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Crossroads between transposons and gene regulation

Discussion meeting

Starts:

May
132019

09:00

Ends:

May
142019

17:00

Location

The Royal Society, London, 6-9 Carlton House Terrace, London, SW1Y 5AG

Overview

Scientific discussion meeting organised by Dr Miguel Branco and Dr Edward Chuong.

A portion of a mosaic made of different colors of maize (corn) kernels depicting DNA. Credit: Jason Wallace CC-BY-SA-4.0

Genome evolution is inextricably linked to the evolution of transposons that reside within. It is increasingly recognised that these selfish mobile elements play major roles in genome regulation. This meeting discussed how transposons have shaped host gene regulation, both through their evolutionary conflict with the host, and through the dispersal of new coding and non-coding sequences with strong regulatory potential.

Recorded audio of the presentations will be available on this page soon. Meeting papers will be published in a future issue of Philosophical Transactions of the Royal Society B.

Enquiries: contact the Scientific Programmes team

Event organisers

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Schedule of talks

13 May

Session 1 09:00-12:30

Transcriptional control of transposons

6 talks Show detail Hide detail

Chairs

Dr Miguel Branco, Queen Mary University of London, UK

09:05-09:40 Sleeping with the enemy: Methylation-seeking retrotransposons across eukaryotic lineages

Dr Alex de Mendoza, ARC CoE Plant Energy Biology, The University of Western Australia, Australia

Abstract

Genomic cytosine methylation is a major mechanism to transcriptionally silence transposable elements across eukaryotes. Therefore, transposable elements are expected to evolve mechanisms to evade methylation to remain active in the host genomes. However, the discovery of several retrotransposons that have hijacked DNA methylation through the acquisition of host genes challenges this expectation. In one case, three distinct retrotransposon classes have acquired cytosine DNA methyltransferases, most spectacularly in the genomes of Symbiodinium dinoflagellates, where hundreds to thousands of copies of these retrotransposons are likely to have influenced the host’s exceptional epigenomic landscape. In another case, a group of arthropod retrotransposons have acquired a functionally active Methyl-CpG Binding Domain. This domain guides the retrotransposon integration into methylated CpG-rich regions, which correspond to repetitive regions of the genome, thus likely decreasing the potentially harmful effects of new insertions. These illustrate the convoluted arms race between transposable elements and their host genomes. Both cases exemplify the delicate balance between expression and silencing that retrotransposons need to achieve in order to co-exist with their host. These serve as the first examples of how transposons can domesticate host genes central to epigenome regulation to their own advantage.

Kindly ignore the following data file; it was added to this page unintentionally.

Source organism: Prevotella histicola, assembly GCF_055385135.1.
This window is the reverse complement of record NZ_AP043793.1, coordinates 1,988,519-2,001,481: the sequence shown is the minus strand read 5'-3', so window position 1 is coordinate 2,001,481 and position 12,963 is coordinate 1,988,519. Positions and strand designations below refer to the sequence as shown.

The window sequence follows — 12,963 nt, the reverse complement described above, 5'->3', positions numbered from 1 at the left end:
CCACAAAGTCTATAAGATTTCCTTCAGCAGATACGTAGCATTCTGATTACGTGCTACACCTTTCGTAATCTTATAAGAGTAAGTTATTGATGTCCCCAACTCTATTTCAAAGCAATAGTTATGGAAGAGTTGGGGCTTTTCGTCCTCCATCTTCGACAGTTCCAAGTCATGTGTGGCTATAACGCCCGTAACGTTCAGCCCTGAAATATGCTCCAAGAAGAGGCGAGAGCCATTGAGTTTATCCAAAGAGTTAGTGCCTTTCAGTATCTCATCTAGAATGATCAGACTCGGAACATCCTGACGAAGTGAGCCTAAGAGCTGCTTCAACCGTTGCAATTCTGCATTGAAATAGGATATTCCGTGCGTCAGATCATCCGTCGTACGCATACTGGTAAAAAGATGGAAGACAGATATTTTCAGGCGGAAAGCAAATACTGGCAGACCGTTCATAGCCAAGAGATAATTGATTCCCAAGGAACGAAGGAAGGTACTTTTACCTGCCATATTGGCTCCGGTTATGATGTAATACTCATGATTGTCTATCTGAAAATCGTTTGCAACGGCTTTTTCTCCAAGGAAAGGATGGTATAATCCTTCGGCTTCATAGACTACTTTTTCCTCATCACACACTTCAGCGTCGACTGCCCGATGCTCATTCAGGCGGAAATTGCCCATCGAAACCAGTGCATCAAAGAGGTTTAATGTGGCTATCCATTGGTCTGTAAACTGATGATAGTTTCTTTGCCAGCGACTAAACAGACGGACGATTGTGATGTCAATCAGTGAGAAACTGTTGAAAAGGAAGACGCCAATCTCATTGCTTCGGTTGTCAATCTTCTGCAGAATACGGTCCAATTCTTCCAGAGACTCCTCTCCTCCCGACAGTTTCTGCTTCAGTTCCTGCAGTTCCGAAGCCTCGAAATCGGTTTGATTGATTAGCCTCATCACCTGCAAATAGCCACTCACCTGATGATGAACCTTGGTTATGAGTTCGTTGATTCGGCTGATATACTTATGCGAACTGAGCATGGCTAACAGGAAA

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09:40-10:15 Transposable element control during germline development in Drosophila

Dr Felipe Karam Teixeira, University of Cambridge, UK

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10:15-10:45 Tea/Coffee

11:00-12:20 Impact of transposable elements on human gene regulation

Professor Joanna Wysocka, Stanford University, USA

Abstract